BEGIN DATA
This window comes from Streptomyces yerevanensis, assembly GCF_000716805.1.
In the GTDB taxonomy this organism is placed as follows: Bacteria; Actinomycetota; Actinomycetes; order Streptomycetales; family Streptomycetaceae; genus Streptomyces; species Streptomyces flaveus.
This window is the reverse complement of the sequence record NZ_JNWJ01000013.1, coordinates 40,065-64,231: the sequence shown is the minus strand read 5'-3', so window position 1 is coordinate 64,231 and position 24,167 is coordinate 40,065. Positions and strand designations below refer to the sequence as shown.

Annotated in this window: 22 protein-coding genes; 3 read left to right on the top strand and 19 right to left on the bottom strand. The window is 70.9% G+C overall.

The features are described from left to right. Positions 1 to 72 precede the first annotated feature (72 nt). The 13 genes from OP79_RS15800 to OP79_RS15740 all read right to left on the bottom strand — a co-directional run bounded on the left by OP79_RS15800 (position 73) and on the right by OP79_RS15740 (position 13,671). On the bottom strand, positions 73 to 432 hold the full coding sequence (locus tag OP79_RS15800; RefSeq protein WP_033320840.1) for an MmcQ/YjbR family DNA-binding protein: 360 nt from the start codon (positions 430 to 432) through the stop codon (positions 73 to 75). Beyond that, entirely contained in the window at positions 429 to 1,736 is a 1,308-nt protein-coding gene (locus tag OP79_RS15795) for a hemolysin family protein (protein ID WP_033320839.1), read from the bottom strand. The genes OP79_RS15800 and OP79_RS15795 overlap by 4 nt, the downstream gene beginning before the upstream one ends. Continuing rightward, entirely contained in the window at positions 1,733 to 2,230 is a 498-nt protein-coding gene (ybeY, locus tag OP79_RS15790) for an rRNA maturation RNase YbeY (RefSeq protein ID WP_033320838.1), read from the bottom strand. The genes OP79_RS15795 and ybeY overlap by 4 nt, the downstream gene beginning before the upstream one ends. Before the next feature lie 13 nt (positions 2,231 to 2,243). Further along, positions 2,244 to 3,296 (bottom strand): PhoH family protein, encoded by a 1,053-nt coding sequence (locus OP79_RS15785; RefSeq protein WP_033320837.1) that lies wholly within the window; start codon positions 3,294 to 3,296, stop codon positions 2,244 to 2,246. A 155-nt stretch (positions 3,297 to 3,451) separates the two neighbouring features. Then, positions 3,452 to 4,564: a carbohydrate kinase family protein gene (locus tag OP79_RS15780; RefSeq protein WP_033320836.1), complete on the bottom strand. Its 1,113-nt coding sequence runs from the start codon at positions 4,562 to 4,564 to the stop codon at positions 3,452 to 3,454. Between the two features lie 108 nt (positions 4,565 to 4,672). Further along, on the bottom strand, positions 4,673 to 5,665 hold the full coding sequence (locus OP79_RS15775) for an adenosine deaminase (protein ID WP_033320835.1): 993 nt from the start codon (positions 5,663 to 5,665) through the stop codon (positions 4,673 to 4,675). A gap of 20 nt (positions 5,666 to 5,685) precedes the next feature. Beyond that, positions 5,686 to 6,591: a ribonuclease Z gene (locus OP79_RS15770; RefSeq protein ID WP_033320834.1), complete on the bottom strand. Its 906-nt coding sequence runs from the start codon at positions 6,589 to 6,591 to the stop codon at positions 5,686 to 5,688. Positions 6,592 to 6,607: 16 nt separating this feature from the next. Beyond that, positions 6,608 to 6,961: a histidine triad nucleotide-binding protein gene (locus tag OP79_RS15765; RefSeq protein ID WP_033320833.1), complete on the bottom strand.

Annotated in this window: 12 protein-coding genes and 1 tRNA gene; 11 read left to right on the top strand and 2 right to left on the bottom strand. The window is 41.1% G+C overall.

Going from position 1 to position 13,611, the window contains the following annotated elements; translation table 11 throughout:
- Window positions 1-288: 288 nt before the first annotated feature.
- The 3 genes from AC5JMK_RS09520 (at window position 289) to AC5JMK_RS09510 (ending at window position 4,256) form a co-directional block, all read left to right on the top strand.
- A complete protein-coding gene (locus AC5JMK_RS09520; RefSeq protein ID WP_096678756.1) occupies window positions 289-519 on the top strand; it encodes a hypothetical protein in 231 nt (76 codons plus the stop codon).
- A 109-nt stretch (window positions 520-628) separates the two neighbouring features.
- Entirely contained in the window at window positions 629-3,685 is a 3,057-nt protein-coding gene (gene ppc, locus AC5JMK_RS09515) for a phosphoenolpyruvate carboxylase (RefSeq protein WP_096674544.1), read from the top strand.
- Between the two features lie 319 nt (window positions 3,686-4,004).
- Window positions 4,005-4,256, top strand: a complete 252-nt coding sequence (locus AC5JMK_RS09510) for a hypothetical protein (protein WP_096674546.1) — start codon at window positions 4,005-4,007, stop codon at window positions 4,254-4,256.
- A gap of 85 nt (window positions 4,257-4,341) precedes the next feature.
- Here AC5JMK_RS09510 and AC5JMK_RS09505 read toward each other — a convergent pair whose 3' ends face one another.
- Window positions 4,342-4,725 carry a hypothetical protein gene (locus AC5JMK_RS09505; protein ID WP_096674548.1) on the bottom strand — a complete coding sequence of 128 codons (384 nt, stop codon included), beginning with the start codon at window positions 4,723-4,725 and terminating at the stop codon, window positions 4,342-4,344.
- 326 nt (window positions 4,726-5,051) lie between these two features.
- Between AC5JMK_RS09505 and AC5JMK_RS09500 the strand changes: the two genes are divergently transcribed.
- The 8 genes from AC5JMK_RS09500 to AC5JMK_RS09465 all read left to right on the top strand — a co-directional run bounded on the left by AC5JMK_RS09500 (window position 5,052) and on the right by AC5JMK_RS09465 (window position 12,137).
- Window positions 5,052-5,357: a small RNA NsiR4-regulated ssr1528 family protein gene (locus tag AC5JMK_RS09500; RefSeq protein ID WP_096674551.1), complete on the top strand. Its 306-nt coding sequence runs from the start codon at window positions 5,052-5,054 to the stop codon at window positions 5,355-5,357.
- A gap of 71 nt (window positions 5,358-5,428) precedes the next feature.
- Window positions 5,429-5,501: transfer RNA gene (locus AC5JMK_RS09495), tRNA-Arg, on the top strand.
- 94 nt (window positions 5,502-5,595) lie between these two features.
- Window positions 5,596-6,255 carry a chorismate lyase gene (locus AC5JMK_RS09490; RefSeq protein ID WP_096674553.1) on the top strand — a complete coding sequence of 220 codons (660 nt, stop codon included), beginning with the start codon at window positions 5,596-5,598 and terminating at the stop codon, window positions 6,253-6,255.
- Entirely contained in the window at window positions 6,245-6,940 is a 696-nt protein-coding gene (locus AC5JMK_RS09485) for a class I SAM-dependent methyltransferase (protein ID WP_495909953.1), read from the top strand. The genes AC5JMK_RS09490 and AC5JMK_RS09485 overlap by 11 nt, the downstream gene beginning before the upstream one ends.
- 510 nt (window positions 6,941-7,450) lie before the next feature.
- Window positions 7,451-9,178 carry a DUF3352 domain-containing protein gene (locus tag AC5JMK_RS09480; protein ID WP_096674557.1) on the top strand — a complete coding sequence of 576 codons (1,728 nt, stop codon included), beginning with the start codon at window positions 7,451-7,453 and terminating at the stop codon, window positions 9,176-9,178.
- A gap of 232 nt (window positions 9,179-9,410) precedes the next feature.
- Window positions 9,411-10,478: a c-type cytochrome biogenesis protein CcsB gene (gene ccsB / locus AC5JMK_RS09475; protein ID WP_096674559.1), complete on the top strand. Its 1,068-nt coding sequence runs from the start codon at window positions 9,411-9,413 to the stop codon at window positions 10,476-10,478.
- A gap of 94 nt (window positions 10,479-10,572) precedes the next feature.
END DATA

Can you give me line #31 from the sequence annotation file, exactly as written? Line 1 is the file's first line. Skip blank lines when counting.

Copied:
- A gap of 94 nt (window positions 10,479-10,572) precedes the next feature.